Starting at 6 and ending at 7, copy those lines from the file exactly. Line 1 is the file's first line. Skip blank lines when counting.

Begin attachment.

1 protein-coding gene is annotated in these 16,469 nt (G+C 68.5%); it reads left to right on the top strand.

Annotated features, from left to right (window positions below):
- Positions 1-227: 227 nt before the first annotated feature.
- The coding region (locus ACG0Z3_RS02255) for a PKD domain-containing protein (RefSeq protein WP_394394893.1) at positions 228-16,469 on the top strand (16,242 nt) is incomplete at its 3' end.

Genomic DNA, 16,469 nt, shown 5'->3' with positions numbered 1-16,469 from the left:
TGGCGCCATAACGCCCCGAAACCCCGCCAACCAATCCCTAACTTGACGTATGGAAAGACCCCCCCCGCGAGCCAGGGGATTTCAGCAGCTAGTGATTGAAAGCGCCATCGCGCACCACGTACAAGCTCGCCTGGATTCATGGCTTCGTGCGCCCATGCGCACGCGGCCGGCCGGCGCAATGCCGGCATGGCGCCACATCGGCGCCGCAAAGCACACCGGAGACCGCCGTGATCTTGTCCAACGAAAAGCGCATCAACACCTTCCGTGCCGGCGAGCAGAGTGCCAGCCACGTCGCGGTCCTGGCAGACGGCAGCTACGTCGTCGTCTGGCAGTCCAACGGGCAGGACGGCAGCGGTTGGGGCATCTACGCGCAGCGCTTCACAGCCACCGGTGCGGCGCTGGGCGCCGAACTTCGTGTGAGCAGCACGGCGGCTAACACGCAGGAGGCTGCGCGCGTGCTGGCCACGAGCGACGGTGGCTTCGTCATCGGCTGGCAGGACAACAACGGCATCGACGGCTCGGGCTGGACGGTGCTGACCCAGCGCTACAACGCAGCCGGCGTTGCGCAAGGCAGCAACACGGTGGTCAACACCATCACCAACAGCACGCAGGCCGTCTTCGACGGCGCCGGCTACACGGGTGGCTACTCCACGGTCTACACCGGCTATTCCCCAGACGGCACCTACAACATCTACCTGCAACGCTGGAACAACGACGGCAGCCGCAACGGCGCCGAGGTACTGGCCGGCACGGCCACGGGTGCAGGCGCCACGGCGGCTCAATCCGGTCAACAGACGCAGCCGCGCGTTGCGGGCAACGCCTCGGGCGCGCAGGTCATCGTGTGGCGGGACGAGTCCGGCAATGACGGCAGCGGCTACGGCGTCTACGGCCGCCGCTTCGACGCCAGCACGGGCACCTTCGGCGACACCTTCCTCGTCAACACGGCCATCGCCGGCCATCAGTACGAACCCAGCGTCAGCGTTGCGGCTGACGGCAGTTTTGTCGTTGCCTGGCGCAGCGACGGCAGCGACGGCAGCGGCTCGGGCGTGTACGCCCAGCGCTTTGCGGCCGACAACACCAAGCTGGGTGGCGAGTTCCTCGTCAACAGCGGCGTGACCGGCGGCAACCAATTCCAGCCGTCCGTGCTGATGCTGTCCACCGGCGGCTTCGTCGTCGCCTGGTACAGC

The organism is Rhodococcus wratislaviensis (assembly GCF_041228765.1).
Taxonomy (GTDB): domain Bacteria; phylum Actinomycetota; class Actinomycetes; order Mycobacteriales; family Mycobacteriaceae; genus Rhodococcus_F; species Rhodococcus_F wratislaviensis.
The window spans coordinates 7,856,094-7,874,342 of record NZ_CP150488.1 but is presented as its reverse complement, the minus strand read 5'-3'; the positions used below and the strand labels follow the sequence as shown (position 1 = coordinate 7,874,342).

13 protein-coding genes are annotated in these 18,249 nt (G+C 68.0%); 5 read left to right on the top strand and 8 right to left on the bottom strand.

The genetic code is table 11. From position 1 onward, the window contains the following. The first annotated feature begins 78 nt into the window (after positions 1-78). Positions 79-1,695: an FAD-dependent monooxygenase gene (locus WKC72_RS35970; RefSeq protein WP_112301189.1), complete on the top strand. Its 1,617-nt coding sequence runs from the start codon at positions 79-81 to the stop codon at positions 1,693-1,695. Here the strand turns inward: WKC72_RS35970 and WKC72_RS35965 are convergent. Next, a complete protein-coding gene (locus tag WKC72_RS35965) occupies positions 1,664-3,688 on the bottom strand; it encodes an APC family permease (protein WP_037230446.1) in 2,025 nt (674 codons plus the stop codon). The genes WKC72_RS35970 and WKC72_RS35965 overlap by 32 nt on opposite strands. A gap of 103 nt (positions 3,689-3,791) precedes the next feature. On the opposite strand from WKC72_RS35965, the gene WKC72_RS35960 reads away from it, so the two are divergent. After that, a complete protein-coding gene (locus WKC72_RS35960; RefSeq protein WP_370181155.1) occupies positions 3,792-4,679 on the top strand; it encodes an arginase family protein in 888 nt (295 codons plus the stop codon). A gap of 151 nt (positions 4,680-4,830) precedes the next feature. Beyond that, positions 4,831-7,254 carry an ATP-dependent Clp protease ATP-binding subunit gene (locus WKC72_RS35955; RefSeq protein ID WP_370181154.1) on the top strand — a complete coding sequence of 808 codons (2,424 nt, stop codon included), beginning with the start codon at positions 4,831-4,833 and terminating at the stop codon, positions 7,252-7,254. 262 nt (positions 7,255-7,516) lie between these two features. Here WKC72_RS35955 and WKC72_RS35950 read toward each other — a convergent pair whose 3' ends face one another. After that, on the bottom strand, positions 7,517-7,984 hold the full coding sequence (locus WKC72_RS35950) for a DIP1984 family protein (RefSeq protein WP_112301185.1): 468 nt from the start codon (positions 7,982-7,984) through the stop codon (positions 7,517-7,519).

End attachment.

TGGCGCCATAACGCCCCGAAACCCCGCCAACCAATCCCTAACTTGACGTATGGAAAGACCCCCCCCGCGAGCCAGGGGATTTCAGCAGCTAGTGATTGAAAGCGCCATCGCGCACCACGTACAAGCTCGCCTGGATTCATGGCTTCGTGCGCCCATGCGCACGCGGCCGGCCGGCGCAATGCCGGCATGGCGCCACATCGGCGCCGCAAAGCACACCGGAGACCGCCGTGATCTTGTCCAACGAAAAGCGCATCAACACCTTCCGTGCCGGCGAGCAGAGTGCCAGCCACGTCGCGGTCCTGGCAGACGGCAGCTACGTCGTCGTCTGGCAGTCCAACGGGCAGGACGGCAGCGGTTGGGGCATCTACGCGCAGCGCTTCACAGCCACCGGTGCGGCGCTGGGCGCCGAACTTCGTGTGAGCAGCACGGCGGCTAACACGCAGGAGGCTGCGCGCGTGCTGGCCACGAGCGACGGTGGCTTCGTCATCGGCTGGCAGGACAACAACGGCATCGACGGCTCGGGCTGGACGGTGCTGACCCAGCGCTACAACGCAGCCGGCGTTGCGCAAGGCAGCAACACGGTGGTCAACACCATCACCAACAGCACGCAGGCCGTCTTCGACGGCGCCGGCTACACGGGTGGCTACTCCACGGTCTACACCGGCTATTCCCCAGACGGCACCTACAACATCTACCTGCAACGCTGGAACAACGACGGCAGCCGCAACGGCGCCGAGGTACTGGCCGGCACGGCCACGGGTGCAGGCGCCACGGCGGCTCAATCCGGTCAACAGACGCAGCCGCGCGTTGCGGGCAACGCCTCGGGCGCGCAGGTCATCGTGTGGCGGGACGAGTCCGGCAATGACGGCAGCGGCTACGGCGTCTACGGCCGCCGCTTCGACGCCAGCACGGGCACCTTCGGCGACACCTTCCTCGTCAACACGGCCATCGCCGGCCATCAGTACGAACCCAGCGTCAGCGTTGCGGCTGACGGCAGTTTTGTCGTTGCCTGGCGCAGCGACGGCAGCGACGGCAGCGGCTCGGGCGTGTACGCCCAGCGCTTTGCGGCCGACAACACCAAGCTGGGTGGCGAGTTCCTCGTCAACAGCGGCGTGACCGGCGGCAACCAATTCCAGCCGTCCGTGCTGATGCTGTCCACCGGCGGCTTCGTCGTCGCCTGGTACAGC

The organism is Rhodococcus wratislaviensis (assembly GCF_041228765.1).